Date of Award

Summer 1995

Document Type

Dissertation - Restricted

Degree Name

Doctor of Philosophy (PhD)



First Advisor

Kincaid, James R.

Second Advisor

Haworth, Daniel T.

Third Advisor

Donaldson, William A.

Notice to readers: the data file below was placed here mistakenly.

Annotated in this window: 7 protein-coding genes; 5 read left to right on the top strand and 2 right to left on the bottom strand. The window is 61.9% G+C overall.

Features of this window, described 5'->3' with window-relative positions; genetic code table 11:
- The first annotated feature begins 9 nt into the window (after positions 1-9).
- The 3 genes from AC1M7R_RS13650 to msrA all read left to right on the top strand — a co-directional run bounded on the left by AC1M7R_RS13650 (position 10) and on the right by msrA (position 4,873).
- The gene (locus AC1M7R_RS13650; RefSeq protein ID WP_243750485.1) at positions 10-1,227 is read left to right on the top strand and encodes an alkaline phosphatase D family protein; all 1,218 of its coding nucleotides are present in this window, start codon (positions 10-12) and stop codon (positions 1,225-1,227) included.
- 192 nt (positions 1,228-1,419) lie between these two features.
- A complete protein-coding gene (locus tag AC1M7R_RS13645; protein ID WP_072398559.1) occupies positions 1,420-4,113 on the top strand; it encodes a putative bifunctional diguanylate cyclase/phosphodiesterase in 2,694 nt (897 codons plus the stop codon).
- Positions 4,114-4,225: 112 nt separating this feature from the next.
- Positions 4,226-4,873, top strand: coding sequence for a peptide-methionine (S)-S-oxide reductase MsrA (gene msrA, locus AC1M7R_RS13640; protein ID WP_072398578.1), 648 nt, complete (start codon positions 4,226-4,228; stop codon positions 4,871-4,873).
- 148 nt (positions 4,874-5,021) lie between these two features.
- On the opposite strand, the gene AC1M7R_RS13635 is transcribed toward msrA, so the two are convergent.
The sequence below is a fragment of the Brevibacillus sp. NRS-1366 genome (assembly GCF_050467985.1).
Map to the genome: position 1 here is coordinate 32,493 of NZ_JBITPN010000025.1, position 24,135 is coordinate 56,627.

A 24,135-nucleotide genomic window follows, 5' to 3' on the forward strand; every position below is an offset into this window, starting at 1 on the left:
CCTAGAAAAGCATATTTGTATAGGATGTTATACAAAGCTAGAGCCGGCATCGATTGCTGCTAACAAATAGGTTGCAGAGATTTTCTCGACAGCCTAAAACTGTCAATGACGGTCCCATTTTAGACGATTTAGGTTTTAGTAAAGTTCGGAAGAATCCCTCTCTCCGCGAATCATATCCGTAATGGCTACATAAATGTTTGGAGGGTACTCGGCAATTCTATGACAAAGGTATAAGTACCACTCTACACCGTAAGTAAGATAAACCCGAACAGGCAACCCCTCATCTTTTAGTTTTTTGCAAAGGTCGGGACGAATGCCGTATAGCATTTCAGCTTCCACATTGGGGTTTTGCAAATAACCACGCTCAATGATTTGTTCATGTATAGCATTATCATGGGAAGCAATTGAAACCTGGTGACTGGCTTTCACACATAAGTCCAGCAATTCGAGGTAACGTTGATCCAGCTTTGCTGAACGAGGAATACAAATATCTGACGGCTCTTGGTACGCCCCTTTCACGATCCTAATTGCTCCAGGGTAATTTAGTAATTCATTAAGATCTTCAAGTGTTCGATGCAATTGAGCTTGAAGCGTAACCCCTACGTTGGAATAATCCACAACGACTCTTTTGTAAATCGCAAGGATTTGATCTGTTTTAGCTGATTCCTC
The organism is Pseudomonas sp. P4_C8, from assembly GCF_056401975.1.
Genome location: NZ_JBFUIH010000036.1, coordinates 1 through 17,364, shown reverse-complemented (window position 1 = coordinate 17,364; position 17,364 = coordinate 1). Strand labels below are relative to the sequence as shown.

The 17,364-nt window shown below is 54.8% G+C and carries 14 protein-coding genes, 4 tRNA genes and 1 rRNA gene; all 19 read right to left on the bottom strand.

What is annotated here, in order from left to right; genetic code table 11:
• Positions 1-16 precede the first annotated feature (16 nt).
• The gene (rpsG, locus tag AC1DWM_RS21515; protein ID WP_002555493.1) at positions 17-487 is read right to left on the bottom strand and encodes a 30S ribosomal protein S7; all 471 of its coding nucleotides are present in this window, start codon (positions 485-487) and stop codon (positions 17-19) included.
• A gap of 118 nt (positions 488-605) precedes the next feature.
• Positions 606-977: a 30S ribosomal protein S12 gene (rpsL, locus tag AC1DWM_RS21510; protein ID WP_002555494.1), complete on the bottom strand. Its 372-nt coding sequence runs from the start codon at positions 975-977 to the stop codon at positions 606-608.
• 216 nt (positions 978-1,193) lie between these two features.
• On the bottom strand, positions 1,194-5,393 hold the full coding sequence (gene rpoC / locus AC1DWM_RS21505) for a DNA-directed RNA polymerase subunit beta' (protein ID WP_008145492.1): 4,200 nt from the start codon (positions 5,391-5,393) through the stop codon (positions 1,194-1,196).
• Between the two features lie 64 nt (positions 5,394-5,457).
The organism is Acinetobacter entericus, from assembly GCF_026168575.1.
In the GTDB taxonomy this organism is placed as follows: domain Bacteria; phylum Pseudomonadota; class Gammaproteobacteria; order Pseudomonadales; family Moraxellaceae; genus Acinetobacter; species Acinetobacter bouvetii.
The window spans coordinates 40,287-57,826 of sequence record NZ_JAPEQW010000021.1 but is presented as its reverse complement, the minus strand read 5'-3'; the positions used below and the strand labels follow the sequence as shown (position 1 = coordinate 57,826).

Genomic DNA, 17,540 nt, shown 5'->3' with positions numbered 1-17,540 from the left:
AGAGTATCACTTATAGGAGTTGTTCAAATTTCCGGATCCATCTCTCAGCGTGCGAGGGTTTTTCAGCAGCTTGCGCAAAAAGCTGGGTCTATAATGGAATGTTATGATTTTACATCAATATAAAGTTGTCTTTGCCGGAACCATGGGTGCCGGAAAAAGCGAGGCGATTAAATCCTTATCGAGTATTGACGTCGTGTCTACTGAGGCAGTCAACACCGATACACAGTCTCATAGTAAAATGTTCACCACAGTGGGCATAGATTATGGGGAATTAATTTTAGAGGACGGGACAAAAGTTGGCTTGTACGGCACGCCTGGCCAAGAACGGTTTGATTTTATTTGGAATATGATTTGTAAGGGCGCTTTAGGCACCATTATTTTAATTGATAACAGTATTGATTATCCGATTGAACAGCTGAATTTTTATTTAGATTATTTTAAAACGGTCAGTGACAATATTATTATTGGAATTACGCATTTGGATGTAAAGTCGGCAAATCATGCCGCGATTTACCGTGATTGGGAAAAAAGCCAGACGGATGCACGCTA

Heme proteins are ubiquitous in nature and they are involved in different biochemical processes: oxygen transport and storage, electron transport and oxidation reactions. All aerobic organisms use oxygen for mainly three essential processes: 1) production of energy (the energy is provided to the cell by the reduction of 0, to H20 in mitochondria and stored by coupling this reaction with the production of adenosine triphosphate (ATP)). 2) oxidative reactions in biosynthesis and biodegradation of endogenous compounds (amino acids, sugars, fatty acids, etc.) or exogenous compounds (xenobiotics). 3) protection of organisms against infections - leukocytes or macrophage are able to reduce 0 2 sequentially to superoxide anion (O-), hydrogen peroxide (H20z) and hydroxyl radical (OH'). These strong oxidizing species are involved in destruction of microbes (1). Most frequently the enzymes used to activate and use oxygen, especially by mammals, are heme proteins. This is definitely a strong argument to consider iron porphyrin an effective cofactor in binding and activation of oxygen. The naturally occurring heme prosthetic groups can take several forms including heme a, heme b, heme c, heme d and their derivatives (Figure 1.1) (2a). Among them, heme b type proteins are by far the largest family and also the most extensively studied group of hemoproteins. Despite the fact that all the members of the heme b type of proteins contain the same iron porphyrin prosthetic group (protoporphyrin IX), these enzymes are able to perform distinctly different functions: reversible oxygen binding to Fe(II) for storage (myoglobin) or transport (hemoglobin), electron transfer (cytochrome c), hydroperoxide elimination (catalases and peroxidases), catalysis of chemically difficult reactions such as hydroxylation of aromatic and aliphatic hydrocarbons, N-, 0-, S-dealkylation, deaminations, dehalogenations (cytochrome P450) etc. However, because of very different structures of the protein and distal environment of the heme, heme b proteins, even those with identical iron axial ligand, can perform distinctly different biological functions (Table 1.1) (2a-e)...



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